In 2019 my company, Money Positive, converted from being a single person LLC to a Cooperative owned by its member-workers. This likely made us the first cooperatively run financial planning company. We could not have done it without the support and guidance from ACBA, its members, and surrounding co-op community. Joining the board is a small show of our appreciation to give back and help other co-ops. Our unique experience converting to a co-op can hopefully inspire other businesses to go that path and give ownership to their workers and/or clients. Contact me if you are interested in learning more for your own organization or start-up. If you are in Texas you need five members to start a cooperative.

ACBA provides guidance about cooperation formation and governance. Shares resources, including funding opportunities, and advocates to the City of Austin on behalf of the cooperative economy.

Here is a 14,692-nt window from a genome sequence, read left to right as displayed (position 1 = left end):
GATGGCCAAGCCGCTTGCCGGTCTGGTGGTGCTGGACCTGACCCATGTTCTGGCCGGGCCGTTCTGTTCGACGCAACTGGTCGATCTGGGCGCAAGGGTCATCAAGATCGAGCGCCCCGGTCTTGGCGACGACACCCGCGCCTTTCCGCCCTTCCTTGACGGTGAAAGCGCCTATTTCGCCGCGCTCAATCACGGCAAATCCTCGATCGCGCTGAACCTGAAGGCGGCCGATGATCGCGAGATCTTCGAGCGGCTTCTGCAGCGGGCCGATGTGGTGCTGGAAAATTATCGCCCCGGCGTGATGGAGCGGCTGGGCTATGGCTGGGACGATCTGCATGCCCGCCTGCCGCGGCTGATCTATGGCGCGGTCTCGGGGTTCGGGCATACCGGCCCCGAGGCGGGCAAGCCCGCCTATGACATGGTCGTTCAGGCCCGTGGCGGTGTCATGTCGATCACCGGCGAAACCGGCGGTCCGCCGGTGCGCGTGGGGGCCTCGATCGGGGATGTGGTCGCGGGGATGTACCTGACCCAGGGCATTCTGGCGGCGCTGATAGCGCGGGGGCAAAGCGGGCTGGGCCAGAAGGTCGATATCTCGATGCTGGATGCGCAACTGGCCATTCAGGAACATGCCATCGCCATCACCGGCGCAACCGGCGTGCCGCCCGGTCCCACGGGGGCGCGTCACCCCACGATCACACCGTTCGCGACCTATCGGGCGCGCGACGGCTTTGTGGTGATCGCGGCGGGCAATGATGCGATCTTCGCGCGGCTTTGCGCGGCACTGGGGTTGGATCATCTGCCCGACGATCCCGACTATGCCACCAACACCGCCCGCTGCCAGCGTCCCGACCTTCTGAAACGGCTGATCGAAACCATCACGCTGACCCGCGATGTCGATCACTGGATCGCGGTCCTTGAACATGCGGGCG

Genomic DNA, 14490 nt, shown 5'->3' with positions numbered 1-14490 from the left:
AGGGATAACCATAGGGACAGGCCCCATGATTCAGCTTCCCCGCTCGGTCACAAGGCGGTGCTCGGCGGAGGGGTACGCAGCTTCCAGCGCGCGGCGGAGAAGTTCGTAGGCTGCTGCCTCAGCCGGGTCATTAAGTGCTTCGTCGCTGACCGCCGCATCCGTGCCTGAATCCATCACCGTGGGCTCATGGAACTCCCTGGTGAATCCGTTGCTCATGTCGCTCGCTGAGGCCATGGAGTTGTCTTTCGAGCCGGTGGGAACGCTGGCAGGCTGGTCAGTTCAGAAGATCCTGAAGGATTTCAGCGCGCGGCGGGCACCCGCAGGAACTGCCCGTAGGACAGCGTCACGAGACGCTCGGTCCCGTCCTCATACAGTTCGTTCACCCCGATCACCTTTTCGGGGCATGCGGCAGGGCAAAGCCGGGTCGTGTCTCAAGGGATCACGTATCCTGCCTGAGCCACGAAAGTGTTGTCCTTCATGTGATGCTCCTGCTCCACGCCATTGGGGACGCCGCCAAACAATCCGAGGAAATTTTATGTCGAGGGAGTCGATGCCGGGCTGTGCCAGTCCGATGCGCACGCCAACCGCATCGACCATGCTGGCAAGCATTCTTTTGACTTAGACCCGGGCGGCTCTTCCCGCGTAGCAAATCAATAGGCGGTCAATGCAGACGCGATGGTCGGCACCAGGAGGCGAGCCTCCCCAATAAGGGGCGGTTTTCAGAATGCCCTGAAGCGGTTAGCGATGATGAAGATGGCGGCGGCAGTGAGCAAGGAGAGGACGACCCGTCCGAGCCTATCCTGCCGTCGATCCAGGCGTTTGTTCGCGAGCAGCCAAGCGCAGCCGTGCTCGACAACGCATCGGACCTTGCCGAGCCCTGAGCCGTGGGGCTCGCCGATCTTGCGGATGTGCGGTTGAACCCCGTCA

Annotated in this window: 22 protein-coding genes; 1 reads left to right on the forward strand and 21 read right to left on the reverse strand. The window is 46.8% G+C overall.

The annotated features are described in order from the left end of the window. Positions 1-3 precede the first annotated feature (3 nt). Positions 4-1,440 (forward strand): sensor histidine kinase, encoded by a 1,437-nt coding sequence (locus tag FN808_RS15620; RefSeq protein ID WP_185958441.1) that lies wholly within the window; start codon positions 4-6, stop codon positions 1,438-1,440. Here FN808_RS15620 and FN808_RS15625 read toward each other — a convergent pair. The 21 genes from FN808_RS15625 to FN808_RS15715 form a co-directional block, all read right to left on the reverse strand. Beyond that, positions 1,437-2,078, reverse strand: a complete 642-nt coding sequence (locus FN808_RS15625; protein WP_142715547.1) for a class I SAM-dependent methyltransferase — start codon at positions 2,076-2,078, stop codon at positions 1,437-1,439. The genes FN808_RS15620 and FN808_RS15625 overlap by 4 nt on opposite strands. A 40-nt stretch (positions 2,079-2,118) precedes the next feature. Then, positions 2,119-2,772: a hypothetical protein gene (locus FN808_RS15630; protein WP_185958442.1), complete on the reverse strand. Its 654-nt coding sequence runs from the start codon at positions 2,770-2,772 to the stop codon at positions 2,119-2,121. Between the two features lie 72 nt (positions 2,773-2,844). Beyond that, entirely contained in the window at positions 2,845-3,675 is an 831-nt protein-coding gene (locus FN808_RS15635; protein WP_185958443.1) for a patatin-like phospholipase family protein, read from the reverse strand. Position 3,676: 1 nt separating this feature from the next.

Any organization, like clubs, charities, and businesses can run cooperatively and follow the cooperative principals. Or a business can formally incorporate in their state as a cooperative. Incorporation as a co-op is a for-profit business structure, they are not charities. They are like any other business. They emphasize that the people who participate directly in the business are key stakeholders, which is something other business structures can sometimes forget.

It can be harder to start a cooperative because there is not as much infrastructure for this type of business compared to LLCs and C Corps. But, once established a cooperative business is often just as successful and more resilient. Everyone can appreciate that considering the uncertainty here in 2020. Somewhat ironically co-ops can be more conservative than other corporations. Focusing on organic growth and being very mindful of the use of debt and leverage.